A round-up of the latest developments in advocacy and law reform

Drafting more e‡ective preliminary client agreements

8 President’s message

82 Employment

10 Mailbag

70 Opinion

Federal Court divided on which workplace ‘complaints‘ give rise to adverse action

Is the government’s plan to tackle underperforming super funds a backward step?

14 News

23 Expert witless

84 Costs

72 Commercial

A guide to the pros and cons of alternative fee arrangments

23 The LSJ quiz

Your essential overview of the national insolvency reforms

44 Career matters

86 Superannuation

75 Criminal

Super death benefit claims where there is no binding nomination

46 Mindset

New protections for people experiencing sexual and domestic violence explained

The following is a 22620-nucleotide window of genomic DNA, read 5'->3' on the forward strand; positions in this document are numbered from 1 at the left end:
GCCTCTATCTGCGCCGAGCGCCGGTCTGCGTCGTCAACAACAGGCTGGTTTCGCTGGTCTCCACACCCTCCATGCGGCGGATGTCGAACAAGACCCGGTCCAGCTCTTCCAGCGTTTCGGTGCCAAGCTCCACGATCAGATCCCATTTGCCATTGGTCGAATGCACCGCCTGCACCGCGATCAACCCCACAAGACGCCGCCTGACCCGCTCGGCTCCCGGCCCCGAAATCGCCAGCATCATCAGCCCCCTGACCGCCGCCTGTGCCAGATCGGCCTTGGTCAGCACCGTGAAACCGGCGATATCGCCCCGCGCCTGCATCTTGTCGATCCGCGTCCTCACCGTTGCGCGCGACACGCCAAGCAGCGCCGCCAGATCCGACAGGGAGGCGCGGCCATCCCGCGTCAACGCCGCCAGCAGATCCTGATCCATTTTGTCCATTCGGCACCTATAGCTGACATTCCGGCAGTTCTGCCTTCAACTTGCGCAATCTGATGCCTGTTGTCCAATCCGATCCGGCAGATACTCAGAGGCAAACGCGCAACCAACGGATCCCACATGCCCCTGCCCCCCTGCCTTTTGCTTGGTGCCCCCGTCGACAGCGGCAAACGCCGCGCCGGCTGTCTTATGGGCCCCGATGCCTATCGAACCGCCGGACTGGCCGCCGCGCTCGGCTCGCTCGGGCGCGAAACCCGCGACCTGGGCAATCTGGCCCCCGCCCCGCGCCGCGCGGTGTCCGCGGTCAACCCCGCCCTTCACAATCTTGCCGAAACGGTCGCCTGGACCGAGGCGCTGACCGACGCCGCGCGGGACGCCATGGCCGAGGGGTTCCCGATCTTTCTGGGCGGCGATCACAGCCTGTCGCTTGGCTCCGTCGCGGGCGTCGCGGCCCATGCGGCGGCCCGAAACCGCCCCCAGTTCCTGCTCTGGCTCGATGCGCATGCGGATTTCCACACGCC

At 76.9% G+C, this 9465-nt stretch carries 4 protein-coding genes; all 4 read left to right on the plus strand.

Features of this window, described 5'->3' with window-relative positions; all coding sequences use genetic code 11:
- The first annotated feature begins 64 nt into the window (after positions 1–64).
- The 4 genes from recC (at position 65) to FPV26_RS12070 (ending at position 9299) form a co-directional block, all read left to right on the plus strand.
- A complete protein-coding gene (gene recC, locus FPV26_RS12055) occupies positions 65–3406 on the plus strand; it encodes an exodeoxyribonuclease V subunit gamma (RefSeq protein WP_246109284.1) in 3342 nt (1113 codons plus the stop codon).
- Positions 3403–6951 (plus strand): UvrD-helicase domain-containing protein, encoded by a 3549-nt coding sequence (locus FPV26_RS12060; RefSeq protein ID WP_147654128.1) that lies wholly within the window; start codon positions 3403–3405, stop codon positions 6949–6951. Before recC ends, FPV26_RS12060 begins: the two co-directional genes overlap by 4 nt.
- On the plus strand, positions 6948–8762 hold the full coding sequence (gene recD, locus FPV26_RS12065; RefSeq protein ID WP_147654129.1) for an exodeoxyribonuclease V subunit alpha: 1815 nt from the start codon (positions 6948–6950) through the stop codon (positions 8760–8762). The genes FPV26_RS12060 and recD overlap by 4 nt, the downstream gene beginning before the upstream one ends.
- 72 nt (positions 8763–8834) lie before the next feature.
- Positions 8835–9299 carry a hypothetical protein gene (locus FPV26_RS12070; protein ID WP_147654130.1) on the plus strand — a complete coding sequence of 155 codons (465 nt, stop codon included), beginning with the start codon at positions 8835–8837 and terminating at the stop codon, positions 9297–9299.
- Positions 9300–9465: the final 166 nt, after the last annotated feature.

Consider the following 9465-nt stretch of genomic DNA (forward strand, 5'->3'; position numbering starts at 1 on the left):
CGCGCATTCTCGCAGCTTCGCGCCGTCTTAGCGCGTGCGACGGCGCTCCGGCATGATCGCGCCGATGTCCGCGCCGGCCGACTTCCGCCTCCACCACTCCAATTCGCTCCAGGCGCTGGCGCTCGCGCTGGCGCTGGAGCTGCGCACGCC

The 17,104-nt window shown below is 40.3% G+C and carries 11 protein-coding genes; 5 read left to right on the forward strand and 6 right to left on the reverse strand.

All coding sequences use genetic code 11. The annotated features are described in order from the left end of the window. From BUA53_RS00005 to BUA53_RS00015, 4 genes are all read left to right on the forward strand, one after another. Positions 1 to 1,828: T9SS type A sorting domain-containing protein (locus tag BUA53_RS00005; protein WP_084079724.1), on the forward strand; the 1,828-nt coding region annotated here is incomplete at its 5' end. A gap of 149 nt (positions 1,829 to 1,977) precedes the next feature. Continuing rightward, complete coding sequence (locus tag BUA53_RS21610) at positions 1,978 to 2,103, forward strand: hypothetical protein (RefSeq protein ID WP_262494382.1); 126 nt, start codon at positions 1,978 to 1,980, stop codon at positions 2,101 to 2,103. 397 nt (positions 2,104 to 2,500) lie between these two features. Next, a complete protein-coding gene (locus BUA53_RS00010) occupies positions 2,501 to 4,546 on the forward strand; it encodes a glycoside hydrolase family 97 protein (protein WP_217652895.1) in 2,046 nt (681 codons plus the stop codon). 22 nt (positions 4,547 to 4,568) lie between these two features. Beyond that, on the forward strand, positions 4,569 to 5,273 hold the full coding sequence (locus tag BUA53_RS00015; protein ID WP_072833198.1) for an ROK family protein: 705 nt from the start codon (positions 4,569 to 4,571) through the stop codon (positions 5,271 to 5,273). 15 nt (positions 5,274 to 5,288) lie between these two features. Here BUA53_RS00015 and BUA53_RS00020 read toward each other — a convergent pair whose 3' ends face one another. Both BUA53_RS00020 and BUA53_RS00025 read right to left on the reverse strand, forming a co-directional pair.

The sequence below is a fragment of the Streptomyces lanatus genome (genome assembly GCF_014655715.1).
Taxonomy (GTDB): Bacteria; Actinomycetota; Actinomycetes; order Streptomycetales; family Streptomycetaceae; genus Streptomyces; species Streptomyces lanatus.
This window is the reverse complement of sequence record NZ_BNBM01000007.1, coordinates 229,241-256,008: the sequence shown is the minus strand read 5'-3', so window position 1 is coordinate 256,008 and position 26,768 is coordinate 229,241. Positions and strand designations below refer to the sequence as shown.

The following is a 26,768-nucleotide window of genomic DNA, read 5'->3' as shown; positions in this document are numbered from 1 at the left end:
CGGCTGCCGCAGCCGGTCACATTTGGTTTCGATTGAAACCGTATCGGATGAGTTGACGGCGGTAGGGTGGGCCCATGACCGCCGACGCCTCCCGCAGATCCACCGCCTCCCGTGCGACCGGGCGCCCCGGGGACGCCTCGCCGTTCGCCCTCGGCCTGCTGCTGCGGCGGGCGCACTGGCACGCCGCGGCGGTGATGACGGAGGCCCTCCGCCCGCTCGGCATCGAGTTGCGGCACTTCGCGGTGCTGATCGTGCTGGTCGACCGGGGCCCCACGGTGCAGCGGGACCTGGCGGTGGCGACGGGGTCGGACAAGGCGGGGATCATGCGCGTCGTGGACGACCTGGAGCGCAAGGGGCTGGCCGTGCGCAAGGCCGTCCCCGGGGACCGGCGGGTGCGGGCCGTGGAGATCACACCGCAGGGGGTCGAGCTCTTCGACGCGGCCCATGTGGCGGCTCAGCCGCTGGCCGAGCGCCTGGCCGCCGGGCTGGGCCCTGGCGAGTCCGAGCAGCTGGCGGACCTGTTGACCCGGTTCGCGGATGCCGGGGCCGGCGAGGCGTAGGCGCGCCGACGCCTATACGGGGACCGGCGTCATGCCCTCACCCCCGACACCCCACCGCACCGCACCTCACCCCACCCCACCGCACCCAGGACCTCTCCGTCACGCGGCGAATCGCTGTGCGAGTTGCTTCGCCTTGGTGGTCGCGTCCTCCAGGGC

49 Career coach

88 Compliance risk

78 Criminal

All you need to know about the end of dual regulation in immigration law practice

52 Health

An overview of the forthcoming changes to mental health and criminal law legislation

60 Youwish

90 Case notes

62 Books and lifestyle

80 Taxation

The latest notable High Court, Federal Court, NSW Court of Appeal, NSW Court of Criminal Appeal, Family Court and elder law & succession judgments.

Trusts, property and stamp duty – the NSWCA sets the record straight

64 The case that changedme

106 Avid for scandal


A word from the editor

W elcome to the rst edition of the new year. A few early wobbles aside, 2021 is shaping up to be a little less dominated by COVID woes – though I am reluctant to speak too soon. Amy Dale’s cover story on the growing power of ancestry websites and genetic material in cracking long-unsolved cold cases is a fascinating diversion from COVID’s ongoing in uence.